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Suppose that one day I ate really a lot of sugar and junk food. So I made a high surplus of calories. Are all of those extra calories going to be stored as fat? Or does the body have a limit for that?

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    The body has an unlimited capacity to store bodyfat. But some of those calories will also be converted into muscle. – fitguy123 Nov 11 '14 at 16:15
  • @fitguy123 of course, what about "per day" – Jack Twain Nov 11 '14 at 16:31
  • @JackTwain - It's not a one day thing. Diet and weight/gain loss is a long term thing. So when you ate those 5 bags of leftover Halloween candy, you're not automatically going to gain permanent weight. However, I have vtc your question as there is nothing fitness related. – JohnP Nov 11 '14 at 16:51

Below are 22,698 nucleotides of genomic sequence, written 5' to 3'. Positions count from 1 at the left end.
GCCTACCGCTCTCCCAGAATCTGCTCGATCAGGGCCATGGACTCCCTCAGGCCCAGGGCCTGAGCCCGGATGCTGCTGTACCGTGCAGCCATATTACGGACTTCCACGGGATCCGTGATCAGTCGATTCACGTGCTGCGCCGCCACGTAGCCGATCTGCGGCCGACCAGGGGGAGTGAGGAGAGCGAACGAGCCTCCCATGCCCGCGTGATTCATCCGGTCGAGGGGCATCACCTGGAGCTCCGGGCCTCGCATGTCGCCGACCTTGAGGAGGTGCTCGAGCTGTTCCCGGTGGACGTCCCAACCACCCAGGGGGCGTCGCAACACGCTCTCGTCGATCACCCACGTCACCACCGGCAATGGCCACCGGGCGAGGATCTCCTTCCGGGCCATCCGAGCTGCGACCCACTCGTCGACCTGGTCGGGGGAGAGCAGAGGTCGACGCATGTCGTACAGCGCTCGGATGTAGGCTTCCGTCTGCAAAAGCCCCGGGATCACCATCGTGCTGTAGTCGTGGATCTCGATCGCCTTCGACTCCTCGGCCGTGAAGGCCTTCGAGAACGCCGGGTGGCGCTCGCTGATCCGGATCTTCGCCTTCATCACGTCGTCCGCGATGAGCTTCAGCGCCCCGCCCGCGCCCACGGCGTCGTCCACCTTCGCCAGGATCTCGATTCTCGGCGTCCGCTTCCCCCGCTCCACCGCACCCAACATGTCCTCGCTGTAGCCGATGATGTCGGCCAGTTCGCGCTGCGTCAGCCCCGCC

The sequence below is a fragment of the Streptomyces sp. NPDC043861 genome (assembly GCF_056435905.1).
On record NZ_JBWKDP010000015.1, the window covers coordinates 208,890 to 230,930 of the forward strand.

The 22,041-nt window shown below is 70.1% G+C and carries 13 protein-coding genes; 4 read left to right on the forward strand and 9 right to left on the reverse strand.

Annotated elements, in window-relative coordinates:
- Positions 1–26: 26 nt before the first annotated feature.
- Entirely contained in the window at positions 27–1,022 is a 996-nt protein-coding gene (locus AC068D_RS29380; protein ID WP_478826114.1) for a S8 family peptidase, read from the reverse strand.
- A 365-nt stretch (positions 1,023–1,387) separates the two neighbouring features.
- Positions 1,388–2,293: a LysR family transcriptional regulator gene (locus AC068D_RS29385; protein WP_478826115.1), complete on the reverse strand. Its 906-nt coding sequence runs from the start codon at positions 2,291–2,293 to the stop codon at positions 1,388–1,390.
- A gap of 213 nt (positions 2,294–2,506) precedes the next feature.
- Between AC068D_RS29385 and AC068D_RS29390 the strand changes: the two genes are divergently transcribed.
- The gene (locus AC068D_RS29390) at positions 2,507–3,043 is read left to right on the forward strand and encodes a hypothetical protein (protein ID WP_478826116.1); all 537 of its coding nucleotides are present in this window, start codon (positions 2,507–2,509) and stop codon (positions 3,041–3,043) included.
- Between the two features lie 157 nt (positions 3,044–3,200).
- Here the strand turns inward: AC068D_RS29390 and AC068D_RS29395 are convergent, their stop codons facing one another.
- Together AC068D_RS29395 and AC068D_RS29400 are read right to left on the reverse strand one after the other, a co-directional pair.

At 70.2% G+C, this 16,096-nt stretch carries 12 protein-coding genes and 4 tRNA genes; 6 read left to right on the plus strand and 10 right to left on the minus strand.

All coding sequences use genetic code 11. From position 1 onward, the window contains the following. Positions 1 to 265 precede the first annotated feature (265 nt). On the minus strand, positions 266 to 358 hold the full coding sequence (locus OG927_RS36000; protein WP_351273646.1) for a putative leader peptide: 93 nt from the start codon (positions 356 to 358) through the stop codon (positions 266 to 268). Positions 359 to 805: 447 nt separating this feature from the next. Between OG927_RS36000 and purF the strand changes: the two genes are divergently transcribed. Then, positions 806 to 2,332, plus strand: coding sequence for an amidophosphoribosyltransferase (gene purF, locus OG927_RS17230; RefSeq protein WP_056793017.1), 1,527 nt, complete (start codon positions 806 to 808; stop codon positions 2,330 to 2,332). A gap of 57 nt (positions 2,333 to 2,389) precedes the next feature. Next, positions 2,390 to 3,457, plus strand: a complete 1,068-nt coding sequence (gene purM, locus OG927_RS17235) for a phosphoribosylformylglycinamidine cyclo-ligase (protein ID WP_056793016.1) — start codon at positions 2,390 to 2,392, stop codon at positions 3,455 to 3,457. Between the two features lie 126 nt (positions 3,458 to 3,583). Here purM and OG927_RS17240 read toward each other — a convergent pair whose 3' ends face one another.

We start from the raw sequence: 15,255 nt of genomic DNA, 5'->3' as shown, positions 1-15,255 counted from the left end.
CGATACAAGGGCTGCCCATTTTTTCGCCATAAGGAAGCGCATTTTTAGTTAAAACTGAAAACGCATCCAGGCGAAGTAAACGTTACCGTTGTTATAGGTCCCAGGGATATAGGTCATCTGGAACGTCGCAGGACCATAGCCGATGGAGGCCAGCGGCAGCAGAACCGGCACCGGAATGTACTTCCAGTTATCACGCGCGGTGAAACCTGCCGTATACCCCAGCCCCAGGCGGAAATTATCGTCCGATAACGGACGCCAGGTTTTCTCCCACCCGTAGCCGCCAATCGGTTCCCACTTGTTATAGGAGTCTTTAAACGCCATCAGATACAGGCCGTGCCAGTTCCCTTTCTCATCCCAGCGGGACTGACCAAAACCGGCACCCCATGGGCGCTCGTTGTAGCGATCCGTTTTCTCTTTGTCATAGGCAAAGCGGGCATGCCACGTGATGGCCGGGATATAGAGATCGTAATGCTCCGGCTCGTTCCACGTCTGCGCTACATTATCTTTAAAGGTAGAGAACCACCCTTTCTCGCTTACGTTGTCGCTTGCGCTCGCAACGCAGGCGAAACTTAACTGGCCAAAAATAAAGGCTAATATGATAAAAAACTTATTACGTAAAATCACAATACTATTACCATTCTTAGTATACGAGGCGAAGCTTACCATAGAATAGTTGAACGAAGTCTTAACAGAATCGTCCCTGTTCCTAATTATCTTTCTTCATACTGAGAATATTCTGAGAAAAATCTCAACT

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It's a tough answer, and it's based around your endocrine system. Your body releases insulin to direct fat cells to increase their storage.

If you do not have an endocrine disorder (such as diabetes), your body will become more insulin sensitive as your body fat drops, therefore you will readily store more fat. The more insulin resistant you are, the less fat you will store.

Which sounds awesome except for the part where all that gunk is floating around in your blood stream, causing plaque.

Also, depending upon the food you ate, as much as 10% of the calories are simply excreted.

I disagree with the idea that the body has an unlimited capacity to store fat. If that was the cause, there would be no plaque and no strokes, because all fat would be readily absorbed into fatty tissues.

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  • I thought if you are more insulin sensitive you will store LESS fat? – fitguy123 Nov 13 '14 at 14:48
  • @fitguy123 other way around (en.wikipedia.org/wiki/Insulin). I know it seems weird, because insulin resistance is associated with obesity. The endocrine system is really complex. FedUp (movie) does the best job explaining it that I know of. – Eric Nov 13 '14 at 17:24

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